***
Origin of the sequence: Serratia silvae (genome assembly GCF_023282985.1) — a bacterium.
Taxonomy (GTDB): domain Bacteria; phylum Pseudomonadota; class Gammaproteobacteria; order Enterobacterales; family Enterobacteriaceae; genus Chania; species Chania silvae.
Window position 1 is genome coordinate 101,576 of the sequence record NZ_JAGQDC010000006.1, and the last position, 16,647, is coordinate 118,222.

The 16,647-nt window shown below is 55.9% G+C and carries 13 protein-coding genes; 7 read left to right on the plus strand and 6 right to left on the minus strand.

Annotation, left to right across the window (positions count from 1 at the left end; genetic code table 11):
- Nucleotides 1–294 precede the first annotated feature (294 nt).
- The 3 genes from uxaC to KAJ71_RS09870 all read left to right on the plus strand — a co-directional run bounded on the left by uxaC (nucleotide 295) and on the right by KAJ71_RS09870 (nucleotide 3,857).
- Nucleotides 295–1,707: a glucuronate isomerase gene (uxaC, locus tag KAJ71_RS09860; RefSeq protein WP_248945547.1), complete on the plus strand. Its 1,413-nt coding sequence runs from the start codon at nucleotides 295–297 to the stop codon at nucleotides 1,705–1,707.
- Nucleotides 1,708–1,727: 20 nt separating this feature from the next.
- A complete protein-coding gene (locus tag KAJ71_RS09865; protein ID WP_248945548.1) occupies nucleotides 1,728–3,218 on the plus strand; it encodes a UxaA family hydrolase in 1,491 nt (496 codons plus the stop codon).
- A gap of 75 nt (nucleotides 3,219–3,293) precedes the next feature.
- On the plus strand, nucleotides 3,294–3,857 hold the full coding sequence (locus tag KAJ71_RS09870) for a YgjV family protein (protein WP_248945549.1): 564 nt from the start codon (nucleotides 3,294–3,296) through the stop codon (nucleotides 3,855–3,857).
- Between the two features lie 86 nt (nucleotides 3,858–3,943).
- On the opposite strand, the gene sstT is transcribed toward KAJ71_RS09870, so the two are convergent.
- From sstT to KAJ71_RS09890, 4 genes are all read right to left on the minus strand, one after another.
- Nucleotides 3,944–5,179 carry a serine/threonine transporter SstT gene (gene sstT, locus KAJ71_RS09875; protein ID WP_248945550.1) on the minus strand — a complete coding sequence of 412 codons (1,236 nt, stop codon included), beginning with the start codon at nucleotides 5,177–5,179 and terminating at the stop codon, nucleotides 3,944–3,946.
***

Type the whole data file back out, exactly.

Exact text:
Origin of the sequence: Serratia silvae (genome assembly GCF_023282985.1) — a bacterium.
Taxonomy (GTDB): domain Bacteria; phylum Pseudomonadota; class Gammaproteobacteria; order Enterobacterales; family Enterobacteriaceae; genus Chania; species Chania silvae.
Window position 1 is genome coordinate 101,576 of the sequence record NZ_JAGQDC010000006.1, and the last position, 16,647, is coordinate 118,222.

The 16,647-nt window shown below is 55.9% G+C and carries 13 protein-coding genes; 7 read left to right on the plus strand and 6 right to left on the minus strand.

Annotation, left to right across the window (positions count from 1 at the left end; genetic code table 11):
- Nucleotides 1–294 precede the first annotated feature (294 nt).
- The 3 genes from uxaC to KAJ71_RS09870 all read left to right on the plus strand — a co-directional run bounded on the left by uxaC (nucleotide 295) and on the right by KAJ71_RS09870 (nucleotide 3,857).
- Nucleotides 295–1,707: a glucuronate isomerase gene (uxaC, locus tag KAJ71_RS09860; RefSeq protein WP_248945547.1), complete on the plus strand. Its 1,413-nt coding sequence runs from the start codon at nucleotides 295–297 to the stop codon at nucleotides 1,705–1,707.
- Nucleotides 1,708–1,727: 20 nt separating this feature from the next.
- A complete protein-coding gene (locus tag KAJ71_RS09865; protein ID WP_248945548.1) occupies nucleotides 1,728–3,218 on the plus strand; it encodes a UxaA family hydrolase in 1,491 nt (496 codons plus the stop codon).
- A gap of 75 nt (nucleotides 3,219–3,293) precedes the next feature.
- On the plus strand, nucleotides 3,294–3,857 hold the full coding sequence (locus tag KAJ71_RS09870) for a YgjV family protein (protein WP_248945549.1): 564 nt from the start codon (nucleotides 3,294–3,296) through the stop codon (nucleotides 3,855–3,857).
- Between the two features lie 86 nt (nucleotides 3,858–3,943).
- On the opposite strand, the gene sstT is transcribed toward KAJ71_RS09870, so the two are convergent.
- From sstT to KAJ71_RS09890, 4 genes are all read right to left on the minus strand, one after another.
- Nucleotides 3,944–5,179 carry a serine/threonine transporter SstT gene (gene sstT, locus KAJ71_RS09875; protein ID WP_248945550.1) on the minus strand — a complete coding sequence of 412 codons (1,236 nt, stop codon included), beginning with the start codon at nucleotides 5,177–5,179 and terminating at the stop codon, nucleotides 3,944–3,946.